Checking-In On Checkering
By Roy Huntington
It seems we struck a chord when we published that Insider on how to fix buggered-up screws (Insider, May/June 2017) and you guys reached out to me wanting more. So, since I’m at my own bench several evenings a week, I figured I’d take some pictures and write-up things I’m working on. It’s sort of “real-world” hobby gunsmithing, not made-up stuff, and the vast majority of the things I get involved in are things many of you can do too if you have basic tool skills and a few tools. We gun-people love to putter with our guns so you may find some fun projects down the road.
Not long ago I stumbled onto a fairly rough S&W Third Model Hand Ejector in .32-20. Oddly enough I had been looking for one to match-up with a recently acquired Low-Wall in .32-20 I’ve fallen for. And sure enough, walking into Brandon’s here in Joplin, there sat a svelte S&W calling my name softly. Brandon said, “Oh, Roy, I was going to call you. I have a broken, old S&W in a weird caliber and I figured you’d want it.” Am I really that transparent? But this time he was spot-on, and home it went. The action was rough, but once disassembled and cleaned up, I tweaked a few things and got it to run and time nicely. Some shooting with Black Hills “Cowboy” .32-20 ammo showed the gun shot just fine, but hit about one foot left and about one foot high at 20 yards. Interestingly, that’s about par for many of these early small-caliber Smiths and I don’t know why.
Home-checkering job (left) and original botched-up grip.
A few Dem-Bart checkering tools and one home-made tool did
the trick. Note “custom” handle.
Lay out your basic lines first. Note over-runs, mistakes and shoddy
craftsmanship from His Editorship. Most of that can be fixed with
the single “V” cutter later.
I figured I’d mess with the sights (weld up the front to lower the impact point since this was no pristine collectible) and maybe widen the right side of the rear notch a bit to push the sight picture to the right some. But that was for later and, as it turns out, ended up being a grand adventure you’ll hear about in another Insider. Rest easy, things worked out for the little Smith, but it was touch and go for a while.
The thing needing attention right off were the hatchet-job grips. There was a penciled serial number on the back of the grips showing they were original to the gun (made around 1914) so I didn’t want to swap out grips. But not only were the checkering diamonds rounded and smooth, some nimrod decided taking a punch and putting deep dents all over them would be a really good idea. It wasn’t, and I was stumped on what to do to save ’em. Then I remembered my adventures in checking when I was in my late teens.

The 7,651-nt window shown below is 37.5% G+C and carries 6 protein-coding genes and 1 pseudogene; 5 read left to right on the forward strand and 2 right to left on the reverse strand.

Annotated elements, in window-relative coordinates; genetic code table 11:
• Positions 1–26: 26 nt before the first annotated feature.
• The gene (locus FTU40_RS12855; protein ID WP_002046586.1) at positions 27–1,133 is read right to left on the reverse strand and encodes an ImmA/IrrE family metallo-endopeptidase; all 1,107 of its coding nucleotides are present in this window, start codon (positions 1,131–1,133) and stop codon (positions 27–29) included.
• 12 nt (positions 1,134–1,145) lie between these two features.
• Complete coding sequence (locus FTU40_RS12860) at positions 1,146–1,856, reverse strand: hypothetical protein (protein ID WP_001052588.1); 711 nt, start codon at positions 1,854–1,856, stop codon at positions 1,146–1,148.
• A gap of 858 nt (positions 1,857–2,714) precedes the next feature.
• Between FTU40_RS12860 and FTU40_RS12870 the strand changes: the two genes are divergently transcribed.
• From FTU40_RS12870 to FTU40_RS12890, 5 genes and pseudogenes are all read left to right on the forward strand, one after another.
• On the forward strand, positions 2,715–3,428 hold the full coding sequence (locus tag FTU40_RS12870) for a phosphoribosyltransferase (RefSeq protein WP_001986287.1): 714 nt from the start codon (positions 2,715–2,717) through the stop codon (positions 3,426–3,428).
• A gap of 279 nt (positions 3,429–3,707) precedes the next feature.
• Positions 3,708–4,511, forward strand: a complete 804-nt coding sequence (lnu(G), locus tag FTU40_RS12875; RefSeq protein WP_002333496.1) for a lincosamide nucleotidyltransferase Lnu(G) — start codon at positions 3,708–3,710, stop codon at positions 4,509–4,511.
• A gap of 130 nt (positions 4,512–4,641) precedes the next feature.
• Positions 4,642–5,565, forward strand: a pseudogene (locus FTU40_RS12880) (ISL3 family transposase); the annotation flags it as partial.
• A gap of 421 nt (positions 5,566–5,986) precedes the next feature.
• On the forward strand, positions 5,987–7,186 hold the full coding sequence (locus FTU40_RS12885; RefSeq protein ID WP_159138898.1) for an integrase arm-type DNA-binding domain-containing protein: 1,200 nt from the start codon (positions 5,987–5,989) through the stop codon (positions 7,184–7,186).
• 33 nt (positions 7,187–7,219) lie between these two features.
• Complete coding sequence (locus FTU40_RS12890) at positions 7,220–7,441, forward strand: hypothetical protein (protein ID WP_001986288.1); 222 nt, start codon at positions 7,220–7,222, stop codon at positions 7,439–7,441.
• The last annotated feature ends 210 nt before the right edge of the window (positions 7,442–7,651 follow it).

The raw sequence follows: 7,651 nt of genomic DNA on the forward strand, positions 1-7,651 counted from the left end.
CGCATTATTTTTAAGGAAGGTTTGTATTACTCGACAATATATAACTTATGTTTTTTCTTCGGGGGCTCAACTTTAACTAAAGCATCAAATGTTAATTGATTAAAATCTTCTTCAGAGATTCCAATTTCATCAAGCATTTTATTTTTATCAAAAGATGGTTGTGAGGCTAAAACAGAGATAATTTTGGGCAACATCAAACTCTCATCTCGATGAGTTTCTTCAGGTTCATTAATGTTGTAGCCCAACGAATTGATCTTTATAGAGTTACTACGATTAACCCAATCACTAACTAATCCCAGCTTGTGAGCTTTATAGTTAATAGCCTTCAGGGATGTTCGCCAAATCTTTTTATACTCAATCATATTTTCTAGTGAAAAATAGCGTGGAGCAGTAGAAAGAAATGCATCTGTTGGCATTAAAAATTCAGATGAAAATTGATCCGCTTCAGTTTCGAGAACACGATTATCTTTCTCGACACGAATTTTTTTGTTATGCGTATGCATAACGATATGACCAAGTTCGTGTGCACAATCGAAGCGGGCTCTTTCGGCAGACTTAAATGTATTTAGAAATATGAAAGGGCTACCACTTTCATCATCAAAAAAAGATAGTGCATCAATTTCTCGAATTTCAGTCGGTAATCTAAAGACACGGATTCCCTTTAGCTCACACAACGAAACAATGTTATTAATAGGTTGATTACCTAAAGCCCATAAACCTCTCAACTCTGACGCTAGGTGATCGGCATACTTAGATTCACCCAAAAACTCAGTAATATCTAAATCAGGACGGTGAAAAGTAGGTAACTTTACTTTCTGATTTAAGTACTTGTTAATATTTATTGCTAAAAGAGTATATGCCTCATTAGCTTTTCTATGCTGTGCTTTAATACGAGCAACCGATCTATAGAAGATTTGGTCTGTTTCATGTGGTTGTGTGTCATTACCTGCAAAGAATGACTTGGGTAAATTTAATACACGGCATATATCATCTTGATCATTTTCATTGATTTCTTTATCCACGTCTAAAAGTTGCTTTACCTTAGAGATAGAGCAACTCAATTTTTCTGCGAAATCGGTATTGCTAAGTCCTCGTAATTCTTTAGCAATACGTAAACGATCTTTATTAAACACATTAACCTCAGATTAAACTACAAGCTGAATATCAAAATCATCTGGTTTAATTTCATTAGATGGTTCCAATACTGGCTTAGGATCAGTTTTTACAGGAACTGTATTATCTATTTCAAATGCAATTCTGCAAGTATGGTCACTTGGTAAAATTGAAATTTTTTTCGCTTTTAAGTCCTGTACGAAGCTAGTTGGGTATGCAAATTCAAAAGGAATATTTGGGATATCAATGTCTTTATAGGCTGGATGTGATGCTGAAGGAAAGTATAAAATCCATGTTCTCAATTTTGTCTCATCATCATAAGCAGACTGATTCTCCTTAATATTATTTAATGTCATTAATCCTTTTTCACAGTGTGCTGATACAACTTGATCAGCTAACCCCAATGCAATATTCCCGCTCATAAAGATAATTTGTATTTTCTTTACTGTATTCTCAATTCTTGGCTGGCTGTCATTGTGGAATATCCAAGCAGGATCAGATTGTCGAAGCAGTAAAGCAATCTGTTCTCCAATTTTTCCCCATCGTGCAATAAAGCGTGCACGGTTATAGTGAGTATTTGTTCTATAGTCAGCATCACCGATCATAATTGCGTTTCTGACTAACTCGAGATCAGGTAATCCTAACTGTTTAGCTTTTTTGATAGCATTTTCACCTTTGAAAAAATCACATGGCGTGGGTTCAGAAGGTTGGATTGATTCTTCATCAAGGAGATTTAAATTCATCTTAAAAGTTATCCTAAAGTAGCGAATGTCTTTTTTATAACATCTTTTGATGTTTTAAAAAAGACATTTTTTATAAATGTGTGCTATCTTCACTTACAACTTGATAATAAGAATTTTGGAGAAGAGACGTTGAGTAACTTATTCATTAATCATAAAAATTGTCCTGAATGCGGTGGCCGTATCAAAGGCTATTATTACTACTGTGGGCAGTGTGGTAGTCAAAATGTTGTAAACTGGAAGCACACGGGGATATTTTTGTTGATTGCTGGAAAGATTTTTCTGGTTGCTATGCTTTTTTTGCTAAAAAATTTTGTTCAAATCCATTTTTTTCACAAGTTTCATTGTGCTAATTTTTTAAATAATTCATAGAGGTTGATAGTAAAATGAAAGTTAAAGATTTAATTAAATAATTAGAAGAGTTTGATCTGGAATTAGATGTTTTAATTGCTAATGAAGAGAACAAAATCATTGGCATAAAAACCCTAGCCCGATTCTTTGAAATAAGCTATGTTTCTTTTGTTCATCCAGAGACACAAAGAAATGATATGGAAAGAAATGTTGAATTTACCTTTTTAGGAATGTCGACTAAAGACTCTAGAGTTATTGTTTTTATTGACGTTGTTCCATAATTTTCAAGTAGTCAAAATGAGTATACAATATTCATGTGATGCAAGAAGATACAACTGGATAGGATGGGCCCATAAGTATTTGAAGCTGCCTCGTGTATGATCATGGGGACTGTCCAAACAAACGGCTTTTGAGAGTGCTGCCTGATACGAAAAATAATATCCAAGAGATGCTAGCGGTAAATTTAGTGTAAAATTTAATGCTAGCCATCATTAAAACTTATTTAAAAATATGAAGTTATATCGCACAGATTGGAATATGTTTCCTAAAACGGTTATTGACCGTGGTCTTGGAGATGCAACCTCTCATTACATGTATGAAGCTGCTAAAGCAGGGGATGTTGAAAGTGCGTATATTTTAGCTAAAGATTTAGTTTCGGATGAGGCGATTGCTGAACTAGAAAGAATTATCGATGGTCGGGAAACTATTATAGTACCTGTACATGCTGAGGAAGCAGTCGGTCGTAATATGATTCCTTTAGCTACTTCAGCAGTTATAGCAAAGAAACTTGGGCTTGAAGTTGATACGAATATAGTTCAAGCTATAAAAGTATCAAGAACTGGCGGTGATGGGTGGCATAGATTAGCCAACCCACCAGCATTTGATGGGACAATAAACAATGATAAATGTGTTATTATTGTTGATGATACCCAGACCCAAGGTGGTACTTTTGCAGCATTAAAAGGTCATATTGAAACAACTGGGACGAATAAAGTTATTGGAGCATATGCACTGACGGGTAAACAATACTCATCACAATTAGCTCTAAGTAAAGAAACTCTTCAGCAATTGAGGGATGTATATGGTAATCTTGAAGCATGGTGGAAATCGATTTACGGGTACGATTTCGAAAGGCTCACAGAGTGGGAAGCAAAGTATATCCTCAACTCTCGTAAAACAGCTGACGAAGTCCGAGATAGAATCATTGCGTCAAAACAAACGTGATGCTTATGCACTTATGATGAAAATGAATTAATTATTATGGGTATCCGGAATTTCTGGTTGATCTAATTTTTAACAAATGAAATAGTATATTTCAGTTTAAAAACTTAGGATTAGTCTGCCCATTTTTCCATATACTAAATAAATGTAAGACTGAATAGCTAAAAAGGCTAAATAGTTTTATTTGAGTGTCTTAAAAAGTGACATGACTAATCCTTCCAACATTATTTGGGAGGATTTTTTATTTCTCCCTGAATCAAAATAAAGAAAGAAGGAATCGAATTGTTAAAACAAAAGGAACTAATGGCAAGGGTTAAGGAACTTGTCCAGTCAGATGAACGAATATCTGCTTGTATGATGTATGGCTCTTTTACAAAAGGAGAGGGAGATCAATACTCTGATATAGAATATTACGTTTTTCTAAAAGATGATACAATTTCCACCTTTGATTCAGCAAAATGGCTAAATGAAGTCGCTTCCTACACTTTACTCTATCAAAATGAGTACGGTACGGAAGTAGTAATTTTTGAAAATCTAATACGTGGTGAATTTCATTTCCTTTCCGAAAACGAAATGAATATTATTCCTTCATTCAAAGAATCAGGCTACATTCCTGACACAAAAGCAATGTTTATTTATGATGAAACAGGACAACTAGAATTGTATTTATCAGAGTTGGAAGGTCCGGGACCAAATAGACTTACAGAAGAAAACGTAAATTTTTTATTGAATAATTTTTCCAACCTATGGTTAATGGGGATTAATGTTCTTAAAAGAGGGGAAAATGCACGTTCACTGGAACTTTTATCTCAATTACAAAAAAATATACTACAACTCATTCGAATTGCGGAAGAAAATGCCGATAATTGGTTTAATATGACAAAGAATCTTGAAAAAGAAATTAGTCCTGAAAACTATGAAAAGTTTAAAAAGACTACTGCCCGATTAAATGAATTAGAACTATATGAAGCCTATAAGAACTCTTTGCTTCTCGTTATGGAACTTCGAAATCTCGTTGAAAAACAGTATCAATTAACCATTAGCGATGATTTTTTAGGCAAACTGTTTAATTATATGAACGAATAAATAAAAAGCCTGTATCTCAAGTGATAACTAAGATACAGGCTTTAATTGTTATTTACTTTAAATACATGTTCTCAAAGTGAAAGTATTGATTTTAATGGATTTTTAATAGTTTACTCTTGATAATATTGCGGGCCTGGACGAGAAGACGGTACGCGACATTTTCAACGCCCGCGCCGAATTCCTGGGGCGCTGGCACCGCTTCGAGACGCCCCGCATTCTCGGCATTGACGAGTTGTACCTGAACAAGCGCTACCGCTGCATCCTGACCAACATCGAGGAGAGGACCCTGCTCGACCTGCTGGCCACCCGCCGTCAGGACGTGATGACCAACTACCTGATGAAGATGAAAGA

I bought a basic set of good old Dem-Bart checkering tools (musta’ given my old ones away since I couldn’t find ’em). Checkering tools come in all sorts of styles so look at them hard before you buy. I got a single “V” cutter (to finish-cut the lines), and one with a double head. One cuts while the adjacent smooth one rides in the previous line you cut, keeping things parallel. Get it? Like plowing one row at a time. The tough part is to get your first basic lines straight and orderly. Once that’s done, it’s just a matter of moving across the surface one line at a time with the double-head tool. Once you’re finished with that, use the single cutter to even things out, deepen lines, sharpen diamond points, etc. I made a sharp cutter (from a piece of scrap steel) to re-cut the line around the edge.
Patience with the single cutter can clean-up lines, deepen them, sharpen
diamonds and otherwise make you look smarter than you really are.
Birchwood Casey Tru-Oil, that miracle wood finish for gunsmiths the world over,
was the final step. I also use it in my wood shop for furniture. No, really.
Ta-Da! If you squint a bit, they don’t look too bad. Gun has original nickel
finish and just enough patina to match the “rustic” grips.
It’s not even close to perfect, but it’s a heck of a better look than the original mess. A touch of trusty Birchwood Casey Tru-Oil using a toothbrush and I was finished. If you look carefully, you can see over-runs and glitches all over, but the re-cutting got rid of the nasty divots and I’m darn pleased with the results. What a fun job, and the total time invested was about four hours or so. I call it quality time at the bench, so who’s in a hurry anyway?
Next up, I’ll tell the sad tale of how the milling machine won the first round during my front sight re-do. Lessons? Make sure your barrel “fixture” really does fix the barrel in the vise! Oops.
Ted Werner, Hyskore’s owner/boss, always comes up with simple solutions to problems shooters have. This nifty cleaning station called the “Degreezer” is one of those. At around the $20 mark, it’s a great way to use spray cleaners, liquid solvents (especially water-based ones), and allows you to make your mess cleaning in one spot. The little white basket lets you soak small parts and the lid means you can keep solvent in the kit and use it again and again. This has immediately found a place on my gun bench. www.hyskore.com, email: email@example.com, Ph: (631) 673-5975.
HST .38 Spec. Micro
This load from Federal harkens to the old hollow base wadcutter loaded backwards. But using modern jacketed HP technology (HST bullets) the gaping HP is in actuality a sort of “regular” 130-gr. HST bullet loaded deeply into the case to take up air space. Federal says it’s more consistent and offers great performance for small (micro) revolvers. I chronographed it and found it to average about 780 fps from a 1960’s vintage S&W Model 36 2″ J-frame. With Federal’s high quality and demonstrated performance of the HST bullet, I don’t see why this won’t work just fine. Recoil was very manageable. https://americanhandgunner.com/company/federal-premium-ammunition/